We’ve been conditioned to accept the terms “Programmer, “Software Developer”, and “Software Engineer” as synonymous. Want ads and internal job titles tell us so. When someone gets paid to fill a human-sized hole, they’re going to use the most marketable term that can be attached to a three sentence description, so these terms are used almost interchangeably. We can’t trust that a company hiring for a “Developer” actually needs the skills that make a “Developer” different from a “Programmer”.
However, despite rampant misuse, the differences between the term “Developer” and “Programmer” still have value.
The Programmer vs. the Developer
To start with we have to accept that these titles represent different things. That neither of these titles are better than the other. In fact I would be willing to bet most of us have the wrong titles, both as a description of what the business thinks it needs from us and a reflection of our own particular skill sets and personalities. We’re going to ignore all that for the moment.
The defining difference between “Programmer” and “Developer” is one of scope, of depth vs. breadth.
The programmer writes code. The programmer knows the ins and outs of language, programming constructs, programming theory, and so on. The skill level of a programmer is reflected in their ability to write the best, most efficient, bug free code possible and to write that code for a well-defined purpose. The focus of a programmer is to deliver working code, skills outside of this focus serve as communication bridges to people with responsibilities for high level design, testing, project management, support, and so on. The Programmer has depth.
The Developer produces a finished solution for a murky business definition. Along that path from nothing to something there is programming, but also end user communications, business analysis, architecture, documentation, testing, project management, and so on. A Developer has a base level of skill in all of these, some stronger than others. No two developers will have exactly the same skill levels, but their overall ability as a developer is reflected in how accurately the end solution meets the customer’s needs. The Developer has breadth.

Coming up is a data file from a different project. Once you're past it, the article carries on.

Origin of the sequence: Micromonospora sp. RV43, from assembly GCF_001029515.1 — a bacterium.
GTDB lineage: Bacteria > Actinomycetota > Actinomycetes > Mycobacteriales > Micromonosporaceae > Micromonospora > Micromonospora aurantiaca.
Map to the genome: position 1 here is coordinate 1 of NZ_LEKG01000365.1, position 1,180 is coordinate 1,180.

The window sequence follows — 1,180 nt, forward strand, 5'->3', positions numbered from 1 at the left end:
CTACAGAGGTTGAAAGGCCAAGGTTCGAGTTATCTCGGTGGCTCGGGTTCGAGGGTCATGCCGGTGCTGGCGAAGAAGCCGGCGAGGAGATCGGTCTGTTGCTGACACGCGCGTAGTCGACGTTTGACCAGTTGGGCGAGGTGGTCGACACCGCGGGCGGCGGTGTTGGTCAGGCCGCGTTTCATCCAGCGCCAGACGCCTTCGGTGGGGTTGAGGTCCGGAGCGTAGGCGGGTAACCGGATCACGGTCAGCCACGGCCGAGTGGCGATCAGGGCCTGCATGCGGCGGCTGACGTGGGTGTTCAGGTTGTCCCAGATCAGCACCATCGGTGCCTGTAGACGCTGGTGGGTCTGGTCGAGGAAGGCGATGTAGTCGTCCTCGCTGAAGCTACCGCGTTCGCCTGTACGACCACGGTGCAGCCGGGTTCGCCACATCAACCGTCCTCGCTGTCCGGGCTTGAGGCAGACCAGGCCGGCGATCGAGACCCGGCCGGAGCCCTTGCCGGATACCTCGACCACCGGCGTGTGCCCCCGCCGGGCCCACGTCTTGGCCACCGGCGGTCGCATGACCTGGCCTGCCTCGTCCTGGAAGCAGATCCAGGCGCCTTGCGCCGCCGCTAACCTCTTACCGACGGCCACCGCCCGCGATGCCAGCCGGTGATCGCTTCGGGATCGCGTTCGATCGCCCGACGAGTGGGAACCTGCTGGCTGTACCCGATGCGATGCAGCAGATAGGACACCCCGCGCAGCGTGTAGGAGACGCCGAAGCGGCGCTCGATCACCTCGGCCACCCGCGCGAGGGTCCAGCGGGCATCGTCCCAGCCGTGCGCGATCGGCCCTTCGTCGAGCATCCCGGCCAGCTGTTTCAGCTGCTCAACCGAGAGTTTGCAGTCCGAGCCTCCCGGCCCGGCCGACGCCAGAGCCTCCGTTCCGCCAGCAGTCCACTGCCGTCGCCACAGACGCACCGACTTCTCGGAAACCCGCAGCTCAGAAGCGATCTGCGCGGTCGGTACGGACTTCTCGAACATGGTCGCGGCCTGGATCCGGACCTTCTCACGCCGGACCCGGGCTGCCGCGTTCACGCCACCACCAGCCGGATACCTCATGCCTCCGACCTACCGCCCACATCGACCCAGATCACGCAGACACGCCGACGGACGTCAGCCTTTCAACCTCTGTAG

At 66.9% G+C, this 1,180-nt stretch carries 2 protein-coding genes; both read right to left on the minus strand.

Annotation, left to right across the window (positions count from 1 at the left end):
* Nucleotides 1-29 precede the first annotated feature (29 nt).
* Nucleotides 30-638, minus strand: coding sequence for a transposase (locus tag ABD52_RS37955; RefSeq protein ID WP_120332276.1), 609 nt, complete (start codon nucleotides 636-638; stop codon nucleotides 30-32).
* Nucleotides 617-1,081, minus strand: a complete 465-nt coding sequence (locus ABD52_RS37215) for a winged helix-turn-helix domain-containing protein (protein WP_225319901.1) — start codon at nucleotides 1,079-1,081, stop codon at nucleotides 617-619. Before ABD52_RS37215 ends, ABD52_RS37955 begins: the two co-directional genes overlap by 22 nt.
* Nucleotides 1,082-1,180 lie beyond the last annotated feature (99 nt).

There is overlap. Obviously both roles are expected to write code, though I would expect a Senior Programmer to write better code than a Senior Developer. A Programmer might also have some experience with Unit Testing and Technical Documentation, but a Developer should take that further and have experience with end user documentation, integration testing, and manual testing. A Programmer is expected to have a certain level of design knowledge, but the Developer should be able to help the business or customer create requirements and design a system that fulfills those requirements.
Which Is Better?
It Depends. (yeah, I said it)
The Developer is a Swiss Army Knife with a vague set of specializations while the Programmer is a power drill, specialized to write code. A good group of developers will have complementary skill sets that allow them to take a project from vague business problem to solution with built-in redundancy for responsibilities. A great programmer will write better code than a great developer but have limited or no skill at translating business problems into business requirements, defining technical requirements, interacting with the customer, and designing the high-level architecture.
And this is important, why?
So back to where we started. Job ads and job titles cannot be counted on to accurately represent what a business needs or expects. However understanding what the company actually expects and where our own skills and preferences lie can have a drastic effect on how well or poorly we will do and like our jobs. Are we the Swiss Army Developer or the specialist (programmer, BA, QA, architect, PM, etc)?
Job titles may be unreliable indicators of company expectations, but the terms still provide a useful starting point. Framing the company expectations and our own preferences is an important part of doing well at our jobs and in finding enjoyment in what we do.